By the end of the day, Ohio might be the fifth state to make recreational marijuana legal. Voters deciding the fate of “Issue 3,” however, aren’t just defining the state’s attitudes on drugs. They’re deciding what — and who — will give shape to future campaigns for legalization.
That’s because legalization in Ohio would put weed cultivation and sales in the hands of only ten predetermined farms. The owners of these farms — potential members of the Ohio “marijuana monopoly” — include Buckeye State celebrities, including ex-98 Degrees boy bander Nick Lachey, as well as other prospective pot oligarchs like designer Nanette Lapore, former NBA star Oscar Robertson, and the NFL’s Frostee Rucker.
If Ohioans vote yes on “Issue 3,” the state will be the first in the Midwest to legalize recreational marijuana. It’ll also be the first to win via a privately organized legalization campaign backed by nearly $25 million from its investors, who refer to themselves as “ResponsibleOhio.” While there is little disagreement that legalization in Ohio will be a boon for the marijuana movement at large, critics of the bill, which include the Drug Policy Alliance, maintain that the formation of a weed oligopoly is rife with problems. According to one study, in four years the ten ResponsibleOhio farms could generate up to $1.1 billion worth of pot annually.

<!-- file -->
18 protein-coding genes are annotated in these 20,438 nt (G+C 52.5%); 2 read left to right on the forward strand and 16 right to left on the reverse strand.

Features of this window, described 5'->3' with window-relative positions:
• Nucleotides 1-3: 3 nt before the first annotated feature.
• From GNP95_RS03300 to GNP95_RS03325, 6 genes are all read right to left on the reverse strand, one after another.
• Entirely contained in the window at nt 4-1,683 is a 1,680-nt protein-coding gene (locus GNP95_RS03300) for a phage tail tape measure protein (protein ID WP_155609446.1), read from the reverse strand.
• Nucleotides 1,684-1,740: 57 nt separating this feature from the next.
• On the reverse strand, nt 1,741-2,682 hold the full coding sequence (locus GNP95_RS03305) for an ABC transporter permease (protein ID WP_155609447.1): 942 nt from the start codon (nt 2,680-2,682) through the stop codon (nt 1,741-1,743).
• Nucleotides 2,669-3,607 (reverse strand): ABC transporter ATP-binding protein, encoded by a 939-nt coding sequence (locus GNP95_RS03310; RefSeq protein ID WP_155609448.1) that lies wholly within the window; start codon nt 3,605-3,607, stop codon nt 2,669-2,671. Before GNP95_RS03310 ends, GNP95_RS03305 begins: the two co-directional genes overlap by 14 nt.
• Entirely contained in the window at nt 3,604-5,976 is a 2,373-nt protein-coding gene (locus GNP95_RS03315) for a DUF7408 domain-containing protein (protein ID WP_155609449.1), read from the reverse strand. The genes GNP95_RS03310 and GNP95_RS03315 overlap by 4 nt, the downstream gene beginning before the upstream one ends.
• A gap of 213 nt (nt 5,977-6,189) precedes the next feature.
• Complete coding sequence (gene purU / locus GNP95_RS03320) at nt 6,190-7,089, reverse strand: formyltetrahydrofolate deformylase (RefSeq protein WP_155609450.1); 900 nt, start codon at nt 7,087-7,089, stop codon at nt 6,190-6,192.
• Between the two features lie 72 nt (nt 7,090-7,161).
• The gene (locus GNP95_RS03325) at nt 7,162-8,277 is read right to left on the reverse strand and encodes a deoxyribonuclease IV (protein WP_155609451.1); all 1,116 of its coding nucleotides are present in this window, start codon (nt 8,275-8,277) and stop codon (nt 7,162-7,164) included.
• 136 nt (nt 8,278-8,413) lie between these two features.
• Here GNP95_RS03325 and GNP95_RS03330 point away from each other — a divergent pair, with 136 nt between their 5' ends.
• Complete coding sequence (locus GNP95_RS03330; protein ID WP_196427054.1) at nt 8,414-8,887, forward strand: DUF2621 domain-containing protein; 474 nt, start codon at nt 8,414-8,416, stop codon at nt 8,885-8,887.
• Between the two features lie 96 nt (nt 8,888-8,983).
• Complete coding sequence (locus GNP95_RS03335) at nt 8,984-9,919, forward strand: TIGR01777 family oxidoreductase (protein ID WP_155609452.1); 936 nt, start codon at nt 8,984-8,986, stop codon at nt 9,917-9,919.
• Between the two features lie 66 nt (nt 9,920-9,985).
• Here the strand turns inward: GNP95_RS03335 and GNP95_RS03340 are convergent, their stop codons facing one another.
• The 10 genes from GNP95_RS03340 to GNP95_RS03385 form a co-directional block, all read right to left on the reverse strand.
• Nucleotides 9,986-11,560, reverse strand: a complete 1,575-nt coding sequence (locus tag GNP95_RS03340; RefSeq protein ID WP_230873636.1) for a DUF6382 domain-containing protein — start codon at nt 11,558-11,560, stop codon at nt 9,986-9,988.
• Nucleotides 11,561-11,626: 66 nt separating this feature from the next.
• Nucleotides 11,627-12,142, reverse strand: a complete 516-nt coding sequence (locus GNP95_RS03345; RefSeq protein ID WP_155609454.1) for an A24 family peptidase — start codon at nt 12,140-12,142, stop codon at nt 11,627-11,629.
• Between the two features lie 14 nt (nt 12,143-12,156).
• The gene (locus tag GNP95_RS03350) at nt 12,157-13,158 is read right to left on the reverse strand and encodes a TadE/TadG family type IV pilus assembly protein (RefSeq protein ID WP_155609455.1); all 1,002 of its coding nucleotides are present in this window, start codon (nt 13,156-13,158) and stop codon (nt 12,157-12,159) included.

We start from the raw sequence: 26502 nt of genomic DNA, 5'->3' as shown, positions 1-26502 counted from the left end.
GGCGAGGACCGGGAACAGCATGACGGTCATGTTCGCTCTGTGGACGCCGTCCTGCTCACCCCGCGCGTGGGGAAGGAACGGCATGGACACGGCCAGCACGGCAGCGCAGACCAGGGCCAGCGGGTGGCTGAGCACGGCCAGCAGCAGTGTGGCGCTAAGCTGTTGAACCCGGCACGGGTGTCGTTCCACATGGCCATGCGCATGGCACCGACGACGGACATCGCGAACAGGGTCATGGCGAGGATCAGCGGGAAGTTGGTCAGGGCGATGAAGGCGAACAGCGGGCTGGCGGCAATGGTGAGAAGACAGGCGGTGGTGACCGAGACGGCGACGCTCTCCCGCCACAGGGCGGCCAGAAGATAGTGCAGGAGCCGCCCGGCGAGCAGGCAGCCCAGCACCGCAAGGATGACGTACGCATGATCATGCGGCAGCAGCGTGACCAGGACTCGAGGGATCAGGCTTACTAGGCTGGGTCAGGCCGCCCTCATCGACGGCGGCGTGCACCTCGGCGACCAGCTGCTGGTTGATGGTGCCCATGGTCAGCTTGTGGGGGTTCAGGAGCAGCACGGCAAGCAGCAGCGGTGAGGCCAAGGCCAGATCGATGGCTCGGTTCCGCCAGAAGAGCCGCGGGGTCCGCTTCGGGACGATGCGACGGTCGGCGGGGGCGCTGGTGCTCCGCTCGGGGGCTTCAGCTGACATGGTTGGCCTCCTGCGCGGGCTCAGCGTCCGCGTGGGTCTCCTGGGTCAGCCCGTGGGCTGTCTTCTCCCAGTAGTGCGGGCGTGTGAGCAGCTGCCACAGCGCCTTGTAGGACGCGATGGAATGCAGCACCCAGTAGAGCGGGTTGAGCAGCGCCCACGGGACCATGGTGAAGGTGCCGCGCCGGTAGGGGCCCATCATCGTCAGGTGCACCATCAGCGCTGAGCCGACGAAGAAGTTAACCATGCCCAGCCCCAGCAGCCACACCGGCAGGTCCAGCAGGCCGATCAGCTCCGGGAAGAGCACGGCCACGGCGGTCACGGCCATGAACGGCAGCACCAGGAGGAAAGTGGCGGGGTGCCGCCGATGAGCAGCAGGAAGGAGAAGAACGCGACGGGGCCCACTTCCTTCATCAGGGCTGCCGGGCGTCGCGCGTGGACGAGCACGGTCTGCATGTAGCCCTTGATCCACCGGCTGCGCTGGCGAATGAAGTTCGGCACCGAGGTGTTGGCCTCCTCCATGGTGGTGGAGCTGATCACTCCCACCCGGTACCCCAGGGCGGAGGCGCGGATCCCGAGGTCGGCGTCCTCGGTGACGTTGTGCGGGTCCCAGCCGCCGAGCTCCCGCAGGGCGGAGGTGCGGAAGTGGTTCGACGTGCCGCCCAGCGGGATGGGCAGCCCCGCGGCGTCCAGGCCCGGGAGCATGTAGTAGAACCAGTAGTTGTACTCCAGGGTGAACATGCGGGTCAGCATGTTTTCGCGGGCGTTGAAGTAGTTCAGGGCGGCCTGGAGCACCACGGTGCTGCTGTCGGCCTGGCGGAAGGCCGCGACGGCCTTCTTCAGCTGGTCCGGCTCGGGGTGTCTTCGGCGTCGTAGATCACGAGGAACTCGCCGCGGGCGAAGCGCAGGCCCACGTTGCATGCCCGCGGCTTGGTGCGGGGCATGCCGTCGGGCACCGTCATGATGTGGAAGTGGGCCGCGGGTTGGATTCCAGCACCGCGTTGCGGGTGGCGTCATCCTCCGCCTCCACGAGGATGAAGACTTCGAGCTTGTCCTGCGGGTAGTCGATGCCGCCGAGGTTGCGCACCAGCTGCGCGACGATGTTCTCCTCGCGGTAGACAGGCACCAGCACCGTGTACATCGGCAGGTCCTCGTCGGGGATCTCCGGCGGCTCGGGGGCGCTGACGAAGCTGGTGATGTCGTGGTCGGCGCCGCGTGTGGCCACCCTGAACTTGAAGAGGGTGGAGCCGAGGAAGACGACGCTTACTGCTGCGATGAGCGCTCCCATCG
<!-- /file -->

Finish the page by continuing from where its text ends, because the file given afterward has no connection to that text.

Supporters of Issue 3, including Lachey and his fellow future farmers, see legalization as a way to boost the state’s economy, create jobs, and curb the black market for drugs — as well as getting rich. Ian James, who runs the firm that helped organize Ohio’s legalization campaign, has been transparent about his plans to make marijuana corporate. The future of weed, he says, will inevitably be driven by business, no matter how pot advocates feel about it. Today’s vote will determine whether his predictions are right.
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